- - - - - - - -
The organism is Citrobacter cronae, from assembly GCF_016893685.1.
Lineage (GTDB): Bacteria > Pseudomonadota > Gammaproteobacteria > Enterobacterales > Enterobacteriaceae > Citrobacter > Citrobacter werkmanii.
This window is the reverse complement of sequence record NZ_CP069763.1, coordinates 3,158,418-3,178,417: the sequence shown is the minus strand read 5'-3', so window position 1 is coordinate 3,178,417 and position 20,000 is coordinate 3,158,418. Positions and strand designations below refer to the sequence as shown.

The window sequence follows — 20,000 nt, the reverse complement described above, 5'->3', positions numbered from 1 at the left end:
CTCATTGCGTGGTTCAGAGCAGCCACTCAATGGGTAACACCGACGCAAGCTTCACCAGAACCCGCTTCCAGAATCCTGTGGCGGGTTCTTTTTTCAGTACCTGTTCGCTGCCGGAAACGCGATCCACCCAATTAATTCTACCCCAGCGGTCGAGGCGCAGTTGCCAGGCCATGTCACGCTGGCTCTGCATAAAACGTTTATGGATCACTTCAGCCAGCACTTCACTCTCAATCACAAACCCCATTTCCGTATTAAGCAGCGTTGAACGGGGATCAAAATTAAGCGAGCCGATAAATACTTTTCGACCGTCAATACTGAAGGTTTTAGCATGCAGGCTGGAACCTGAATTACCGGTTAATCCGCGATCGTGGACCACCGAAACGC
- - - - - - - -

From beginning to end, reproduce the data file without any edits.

The organism is Citrobacter cronae, from assembly GCF_016893685.1.
Lineage (GTDB): Bacteria > Pseudomonadota > Gammaproteobacteria > Enterobacterales > Enterobacteriaceae > Citrobacter > Citrobacter werkmanii.
This window is the reverse complement of sequence record NZ_CP069763.1, coordinates 3,158,418-3,178,417: the sequence shown is the minus strand read 5'-3', so window position 1 is coordinate 3,178,417 and position 20,000 is coordinate 3,158,418. Positions and strand designations below refer to the sequence as shown.

The window sequence follows — 20,000 nt, the reverse complement described above, 5'->3', positions numbered from 1 at the left end:
CTCATTGCGTGGTTCAGAGCAGCCACTCAATGGGTAACACCGACGCAAGCTTCACCAGAACCCGCTTCCAGAATCCTGTGGCGGGTTCTTTTTTCAGTACCTGTTCGCTGCCGGAAACGCGATCCACCCAATTAATTCTACCCCAGCGGTCGAGGCGCAGTTGCCAGGCCATGTCACGCTGGCTCTGCATAAAACGTTTATGGATCACTTCAGCCAGCACTTCACTCTCAATCACAAACCCCATTTCCGTATTAAGCAGCGTTGAACGGGGATCAAAATTAAGCGAGCCGATAAATACTTTTCGACCGTCAATACTGAAGGTTTTAGCATGCAGGCTGGAACCTGAATTACCGGTTAATCCGCGATCGTGGACCACCGAAACGC